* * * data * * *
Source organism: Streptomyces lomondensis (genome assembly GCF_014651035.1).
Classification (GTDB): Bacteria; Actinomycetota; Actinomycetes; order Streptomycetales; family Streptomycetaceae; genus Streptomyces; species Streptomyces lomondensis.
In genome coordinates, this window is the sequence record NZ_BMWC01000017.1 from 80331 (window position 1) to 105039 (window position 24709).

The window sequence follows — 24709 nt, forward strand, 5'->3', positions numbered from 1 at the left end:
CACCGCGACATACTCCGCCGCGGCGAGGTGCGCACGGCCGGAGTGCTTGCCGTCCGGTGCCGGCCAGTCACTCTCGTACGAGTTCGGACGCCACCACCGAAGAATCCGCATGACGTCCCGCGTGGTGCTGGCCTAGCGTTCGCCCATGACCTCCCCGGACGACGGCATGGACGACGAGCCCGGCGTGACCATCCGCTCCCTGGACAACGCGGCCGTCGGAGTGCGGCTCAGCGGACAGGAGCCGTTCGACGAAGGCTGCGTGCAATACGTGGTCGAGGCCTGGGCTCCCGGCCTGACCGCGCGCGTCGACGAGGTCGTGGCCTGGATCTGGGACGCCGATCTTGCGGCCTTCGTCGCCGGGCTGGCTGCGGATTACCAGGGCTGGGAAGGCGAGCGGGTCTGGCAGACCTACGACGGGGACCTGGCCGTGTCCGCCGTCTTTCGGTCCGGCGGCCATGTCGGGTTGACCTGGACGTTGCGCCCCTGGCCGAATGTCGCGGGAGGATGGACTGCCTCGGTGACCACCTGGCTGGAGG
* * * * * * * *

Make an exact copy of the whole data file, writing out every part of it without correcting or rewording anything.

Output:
Source organism: Streptomyces lomondensis (genome assembly GCF_014651035.1).
Classification (GTDB): Bacteria; Actinomycetota; Actinomycetes; order Streptomycetales; family Streptomycetaceae; genus Streptomyces; species Streptomyces lomondensis.
In genome coordinates, this window is the sequence record NZ_BMWC01000017.1 from 80331 (window position 1) to 105039 (window position 24709).

The window sequence follows — 24709 nt, forward strand, 5'->3', positions numbered from 1 at the left end:
CACCGCGACATACTCCGCCGCGGCGAGGTGCGCACGGCCGGAGTGCTTGCCGTCCGGTGCCGGCCAGTCACTCTCGTACGAGTTCGGACGCCACCACCGAAGAATCCGCATGACGTCCCGCGTGGTGCTGGCCTAGCGTTCGCCCATGACCTCCCCGGACGACGGCATGGACGACGAGCCCGGCGTGACCATCCGCTCCCTGGACAACGCGGCCGTCGGAGTGCGGCTCAGCGGACAGGAGCCGTTCGACGAAGGCTGCGTGCAATACGTGGTCGAGGCCTGGGCTCCCGGCCTGACCGCGCGCGTCGACGAGGTCGTGGCCTGGATCTGGGACGCCGATCTTGCGGCCTTCGTCGCCGGGCTGGCTGCGGATTACCAGGGCTGGGAAGGCGAGCGGGTCTGGCAGACCTACGACGGGGACCTGGCCGTGTCCGCCGTCTTTCGGTCCGGCGGCCATGTCGGGTTGACCTGGACGTTGCGCCCCTGGCCGAATGTCGCGGGAGGATGGACTGCCTCGGTGACCACCTGGCTGGAGG